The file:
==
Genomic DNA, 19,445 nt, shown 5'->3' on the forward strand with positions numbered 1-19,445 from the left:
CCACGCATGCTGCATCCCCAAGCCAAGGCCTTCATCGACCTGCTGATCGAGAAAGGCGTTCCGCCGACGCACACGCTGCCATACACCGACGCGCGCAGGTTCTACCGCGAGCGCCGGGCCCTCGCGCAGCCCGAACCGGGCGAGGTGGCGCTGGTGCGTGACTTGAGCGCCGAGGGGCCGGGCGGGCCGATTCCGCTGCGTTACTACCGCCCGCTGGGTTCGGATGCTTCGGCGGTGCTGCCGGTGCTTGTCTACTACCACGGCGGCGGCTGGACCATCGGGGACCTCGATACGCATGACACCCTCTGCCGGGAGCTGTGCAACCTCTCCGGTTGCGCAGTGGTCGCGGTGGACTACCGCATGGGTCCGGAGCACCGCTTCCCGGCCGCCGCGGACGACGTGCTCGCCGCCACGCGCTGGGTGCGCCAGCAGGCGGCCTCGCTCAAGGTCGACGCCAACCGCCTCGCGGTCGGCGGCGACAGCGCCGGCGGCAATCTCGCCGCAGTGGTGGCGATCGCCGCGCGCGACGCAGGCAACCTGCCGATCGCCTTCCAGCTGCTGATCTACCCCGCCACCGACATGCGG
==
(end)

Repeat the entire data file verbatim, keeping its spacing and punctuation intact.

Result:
Genomic DNA, 19,445 nt, shown 5'->3' on the forward strand with positions numbered 1-19,445 from the left:
CCACGCATGCTGCATCCCCAAGCCAAGGCCTTCATCGACCTGCTGATCGAGAAAGGCGTTCCGCCGACGCACACGCTGCCATACACCGACGCGCGCAGGTTCTACCGCGAGCGCCGGGCCCTCGCGCAGCCCGAACCGGGCGAGGTGGCGCTGGTGCGTGACTTGAGCGCCGAGGGGCCGGGCGGGCCGATTCCGCTGCGTTACTACCGCCCGCTGGGTTCGGATGCTTCGGCGGTGCTGCCGGTGCTTGTCTACTACCACGGCGGCGGCTGGACCATCGGGGACCTCGATACGCATGACACCCTCTGCCGGGAGCTGTGCAACCTCTCCGGTTGCGCAGTGGTCGCGGTGGACTACCGCATGGGTCCGGAGCACCGCTTCCCGGCCGCCGCGGACGACGTGCTCGCCGCCACGCGCTGGGTGCGCCAGCAGGCGGCCTCGCTCAAGGTCGACGCCAACCGCCTCGCGGTCGGCGGCGACAGCGCCGGCGGCAATCTCGCCGCAGTGGTGGCGATCGCCGCGCGCGACGCAGGCAACCTGCCGATCGCCTTCCAGCTGCTGATCTACCCCGCCACCGACATGCGG